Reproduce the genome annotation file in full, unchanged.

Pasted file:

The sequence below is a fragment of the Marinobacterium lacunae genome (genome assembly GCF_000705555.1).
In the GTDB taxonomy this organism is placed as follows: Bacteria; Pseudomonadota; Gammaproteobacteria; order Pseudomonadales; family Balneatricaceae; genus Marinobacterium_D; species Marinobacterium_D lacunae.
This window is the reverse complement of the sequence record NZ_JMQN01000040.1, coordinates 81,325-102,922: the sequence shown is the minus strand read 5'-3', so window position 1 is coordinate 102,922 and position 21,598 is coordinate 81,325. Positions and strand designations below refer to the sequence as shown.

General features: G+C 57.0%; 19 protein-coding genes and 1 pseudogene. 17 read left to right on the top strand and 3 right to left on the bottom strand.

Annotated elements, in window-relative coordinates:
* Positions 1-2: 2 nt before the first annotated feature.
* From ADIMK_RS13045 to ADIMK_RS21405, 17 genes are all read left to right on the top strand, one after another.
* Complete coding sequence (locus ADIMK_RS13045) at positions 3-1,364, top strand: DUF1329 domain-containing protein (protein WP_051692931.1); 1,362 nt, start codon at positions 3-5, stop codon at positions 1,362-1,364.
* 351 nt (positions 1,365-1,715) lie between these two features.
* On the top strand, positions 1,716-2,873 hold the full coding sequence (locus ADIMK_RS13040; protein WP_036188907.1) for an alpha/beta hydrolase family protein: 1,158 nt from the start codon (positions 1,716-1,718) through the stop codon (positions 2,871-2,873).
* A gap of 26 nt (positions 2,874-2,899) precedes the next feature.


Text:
The sequence below is a fragment of the Marinobacterium lacunae genome (genome assembly GCF_000705555.1).
In the GTDB taxonomy this organism is placed as follows: Bacteria; Pseudomonadota; Gammaproteobacteria; order Pseudomonadales; family Balneatricaceae; genus Marinobacterium_D; species Marinobacterium_D lacunae.
This window is the reverse complement of the sequence record NZ_JMQN01000040.1, coordinates 81,325-102,922: the sequence shown is the minus strand read 5'-3', so window position 1 is coordinate 102,922 and position 21,598 is coordinate 81,325. Positions and strand designations below refer to the sequence as shown.

General features: G+C 57.0%; 19 protein-coding genes and 1 pseudogene. 17 read left to right on the top strand and 3 right to left on the bottom strand.

Annotated elements, in window-relative coordinates:
* Positions 1-2: 2 nt before the first annotated feature.
* From ADIMK_RS13045 to ADIMK_RS21405, 17 genes are all read left to right on the top strand, one after another.
* Complete coding sequence (locus ADIMK_RS13045) at positions 3-1,364, top strand: DUF1329 domain-containing protein (protein WP_051692931.1); 1,362 nt, start codon at positions 3-5, stop codon at positions 1,362-1,364.
* 351 nt (positions 1,365-1,715) lie between these two features.
* On the top strand, positions 1,716-2,873 hold the full coding sequence (locus ADIMK_RS13040; protein WP_036188907.1) for an alpha/beta hydrolase family protein: 1,158 nt from the start codon (positions 1,716-1,718) through the stop codon (positions 2,871-2,873).
* A gap of 26 nt (positions 2,874-2,899) precedes the next feature.